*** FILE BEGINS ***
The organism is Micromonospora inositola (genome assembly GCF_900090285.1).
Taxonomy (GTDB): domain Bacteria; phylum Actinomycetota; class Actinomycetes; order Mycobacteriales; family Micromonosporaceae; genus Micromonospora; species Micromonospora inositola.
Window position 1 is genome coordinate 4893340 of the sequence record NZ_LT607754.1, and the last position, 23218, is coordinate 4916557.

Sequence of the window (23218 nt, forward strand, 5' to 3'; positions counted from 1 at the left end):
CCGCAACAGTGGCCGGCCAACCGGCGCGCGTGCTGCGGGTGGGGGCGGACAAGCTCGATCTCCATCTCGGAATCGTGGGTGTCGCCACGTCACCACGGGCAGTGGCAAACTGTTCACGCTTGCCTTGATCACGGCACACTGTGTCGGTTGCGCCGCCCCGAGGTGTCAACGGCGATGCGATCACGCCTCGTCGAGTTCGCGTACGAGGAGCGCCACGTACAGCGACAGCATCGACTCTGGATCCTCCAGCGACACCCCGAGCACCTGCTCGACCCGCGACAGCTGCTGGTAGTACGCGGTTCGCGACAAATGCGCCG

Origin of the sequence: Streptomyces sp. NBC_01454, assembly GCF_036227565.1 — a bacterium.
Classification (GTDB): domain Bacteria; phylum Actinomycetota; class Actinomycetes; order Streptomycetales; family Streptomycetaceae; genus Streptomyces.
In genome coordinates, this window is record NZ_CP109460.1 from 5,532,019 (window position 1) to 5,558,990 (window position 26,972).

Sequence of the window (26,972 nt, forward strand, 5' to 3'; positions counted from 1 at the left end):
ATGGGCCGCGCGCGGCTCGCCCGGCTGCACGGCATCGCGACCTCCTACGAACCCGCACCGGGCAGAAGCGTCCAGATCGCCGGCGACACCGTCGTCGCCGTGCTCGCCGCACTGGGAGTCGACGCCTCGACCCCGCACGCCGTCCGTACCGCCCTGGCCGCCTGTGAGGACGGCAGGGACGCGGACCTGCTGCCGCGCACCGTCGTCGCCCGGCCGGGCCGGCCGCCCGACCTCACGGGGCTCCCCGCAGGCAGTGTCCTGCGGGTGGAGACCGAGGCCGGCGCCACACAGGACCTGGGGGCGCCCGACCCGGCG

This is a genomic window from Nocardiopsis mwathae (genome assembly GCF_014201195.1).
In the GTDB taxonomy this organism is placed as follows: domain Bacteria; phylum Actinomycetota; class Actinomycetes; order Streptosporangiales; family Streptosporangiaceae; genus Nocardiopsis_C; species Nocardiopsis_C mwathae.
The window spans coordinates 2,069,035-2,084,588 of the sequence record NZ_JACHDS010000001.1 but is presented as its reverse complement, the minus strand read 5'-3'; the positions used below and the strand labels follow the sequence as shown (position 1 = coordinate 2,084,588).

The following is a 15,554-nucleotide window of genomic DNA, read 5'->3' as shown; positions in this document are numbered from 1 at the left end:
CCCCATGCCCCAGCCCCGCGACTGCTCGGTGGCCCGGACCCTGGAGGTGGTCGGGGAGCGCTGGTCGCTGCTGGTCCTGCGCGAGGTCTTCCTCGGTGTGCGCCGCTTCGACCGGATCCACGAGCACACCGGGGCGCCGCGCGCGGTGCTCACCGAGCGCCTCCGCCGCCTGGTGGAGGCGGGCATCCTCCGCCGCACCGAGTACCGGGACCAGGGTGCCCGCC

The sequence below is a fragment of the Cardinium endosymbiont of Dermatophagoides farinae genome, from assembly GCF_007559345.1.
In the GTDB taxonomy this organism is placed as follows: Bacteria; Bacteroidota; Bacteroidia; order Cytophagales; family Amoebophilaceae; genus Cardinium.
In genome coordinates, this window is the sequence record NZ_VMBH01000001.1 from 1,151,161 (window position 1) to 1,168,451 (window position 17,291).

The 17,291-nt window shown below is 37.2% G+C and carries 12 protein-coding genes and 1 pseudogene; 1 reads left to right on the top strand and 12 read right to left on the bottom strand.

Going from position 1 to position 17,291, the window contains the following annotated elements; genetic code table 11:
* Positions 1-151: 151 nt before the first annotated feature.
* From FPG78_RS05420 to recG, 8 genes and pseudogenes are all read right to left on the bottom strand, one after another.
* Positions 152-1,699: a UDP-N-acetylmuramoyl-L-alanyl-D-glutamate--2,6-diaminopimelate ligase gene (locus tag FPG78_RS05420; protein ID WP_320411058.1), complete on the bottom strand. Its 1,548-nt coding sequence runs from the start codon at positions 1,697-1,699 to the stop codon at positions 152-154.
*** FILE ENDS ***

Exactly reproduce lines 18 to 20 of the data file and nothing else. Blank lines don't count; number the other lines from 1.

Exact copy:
In genome coordinates, this window is the sequence record NZ_VMBH01000001.1 from 1,151,161 (window position 1) to 1,168,451 (window position 17,291).

The 17,291-nt window shown below is 37.2% G+C and carries 12 protein-coding genes and 1 pseudogene; 1 reads left to right on the top strand and 12 read right to left on the bottom strand.

Going from position 1 to position 17,291, the window contains the following annotated elements; genetic code table 11: